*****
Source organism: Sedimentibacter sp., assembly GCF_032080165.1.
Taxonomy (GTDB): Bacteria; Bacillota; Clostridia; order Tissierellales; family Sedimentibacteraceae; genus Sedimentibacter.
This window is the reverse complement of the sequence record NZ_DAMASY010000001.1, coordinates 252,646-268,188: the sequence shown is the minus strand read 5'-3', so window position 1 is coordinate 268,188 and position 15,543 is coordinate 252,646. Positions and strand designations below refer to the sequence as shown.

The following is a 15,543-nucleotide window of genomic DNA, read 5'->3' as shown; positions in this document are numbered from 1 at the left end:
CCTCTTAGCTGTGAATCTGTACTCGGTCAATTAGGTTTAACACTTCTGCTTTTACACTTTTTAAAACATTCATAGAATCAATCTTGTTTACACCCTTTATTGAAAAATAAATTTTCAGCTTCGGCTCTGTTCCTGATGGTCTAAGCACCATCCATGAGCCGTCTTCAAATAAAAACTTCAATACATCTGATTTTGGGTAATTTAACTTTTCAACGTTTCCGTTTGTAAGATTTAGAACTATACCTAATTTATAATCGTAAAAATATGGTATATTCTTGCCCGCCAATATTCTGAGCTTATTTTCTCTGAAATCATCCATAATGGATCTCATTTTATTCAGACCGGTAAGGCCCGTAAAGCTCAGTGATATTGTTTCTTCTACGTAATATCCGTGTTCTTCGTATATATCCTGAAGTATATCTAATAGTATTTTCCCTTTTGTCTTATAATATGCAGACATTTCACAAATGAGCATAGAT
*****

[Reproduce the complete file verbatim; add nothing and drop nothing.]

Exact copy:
Source organism: Sedimentibacter sp., assembly GCF_032080165.1.
Taxonomy (GTDB): Bacteria; Bacillota; Clostridia; order Tissierellales; family Sedimentibacteraceae; genus Sedimentibacter.
This window is the reverse complement of the sequence record NZ_DAMASY010000001.1, coordinates 252,646-268,188: the sequence shown is the minus strand read 5'-3', so window position 1 is coordinate 268,188 and position 15,543 is coordinate 252,646. Positions and strand designations below refer to the sequence as shown.

The following is a 15,543-nucleotide window of genomic DNA, read 5'->3' as shown; positions in this document are numbered from 1 at the left end:
CCTCTTAGCTGTGAATCTGTACTCGGTCAATTAGGTTTAACACTTCTGCTTTTACACTTTTTAAAACATTCATAGAATCAATCTTGTTTACACCCTTTATTGAAAAATAAATTTTCAGCTTCGGCTCTGTTCCTGATGGTCTAAGCACCATCCATGAGCCGTCTTCAAATAAAAACTTCAATACATCTGATTTTGGGTAATTTAACTTTTCAACGTTTCCGTTTGTAAGATTTAGAACTATACCTAATTTATAATCGTAAAAATATGGTATATTCTTGCCCGCCAATATTCTGAGCTTATTTTCTCTGAAATCATCCATAATGGATCTCATTTTATTCAGACCGGTAAGGCCCGTAAAGCTCAGTGATATTGTTTCTTCTACGTAATATCCGTGTTCTTCGTATATATCCTGAAGTATATCTAATAGTATTTTCCCTTTTGTCTTATAATATGCAGACATTTCACAAATGAGCATAGAT